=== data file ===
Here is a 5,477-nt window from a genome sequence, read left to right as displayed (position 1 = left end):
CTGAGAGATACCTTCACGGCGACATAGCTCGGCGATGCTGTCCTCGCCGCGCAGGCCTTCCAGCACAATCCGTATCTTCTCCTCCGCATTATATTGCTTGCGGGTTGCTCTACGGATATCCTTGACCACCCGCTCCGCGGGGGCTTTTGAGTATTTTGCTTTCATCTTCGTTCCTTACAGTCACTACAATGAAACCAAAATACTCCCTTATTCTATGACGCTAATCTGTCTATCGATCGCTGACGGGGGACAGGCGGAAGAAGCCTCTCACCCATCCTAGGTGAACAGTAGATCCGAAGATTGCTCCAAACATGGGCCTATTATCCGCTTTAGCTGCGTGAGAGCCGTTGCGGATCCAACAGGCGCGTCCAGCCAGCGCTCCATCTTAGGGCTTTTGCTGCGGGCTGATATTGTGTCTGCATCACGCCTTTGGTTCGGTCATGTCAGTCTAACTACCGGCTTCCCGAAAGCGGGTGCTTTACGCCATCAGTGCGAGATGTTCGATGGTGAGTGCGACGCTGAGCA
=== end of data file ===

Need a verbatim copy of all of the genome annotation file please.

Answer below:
Here is a 5,477-nt window from a genome sequence, read left to right as displayed (position 1 = left end):
CTGAGAGATACCTTCACGGCGACATAGCTCGGCGATGCTGTCCTCGCCGCGCAGGCCTTCCAGCACAATCCGTATCTTCTCCTCCGCATTATATTGCTTGCGGGTTGCTCTACGGATATCCTTGACCACCCGCTCCGCGGGGGCTTTTGAGTATTTTGCTTTCATCTTCGTTCCTTACAGTCACTACAATGAAACCAAAATACTCCCTTATTCTATGACGCTAATCTGTCTATCGATCGCTGACGGGGGACAGGCGGAAGAAGCCTCTCACCCATCCTAGGTGAACAGTAGATCCGAAGATTGCTCCAAACATGGGCCTATTATCCGCTTTAGCTGCGTGAGAGCCGTTGCGGATCCAACAGGCGCGTCCAGCCAGCGCTCCATCTTAGGGCTTTTGCTGCGGGCTGATATTGTGTCTGCATCACGCCTTTGGTTCGGTCATGTCAGTCTAACTACCGGCTTCCCGAAAGCGGGTGCTTTACGCCATCAGTGCGAGATGTTCGATGGTGAGTGCGACGCTGAGCA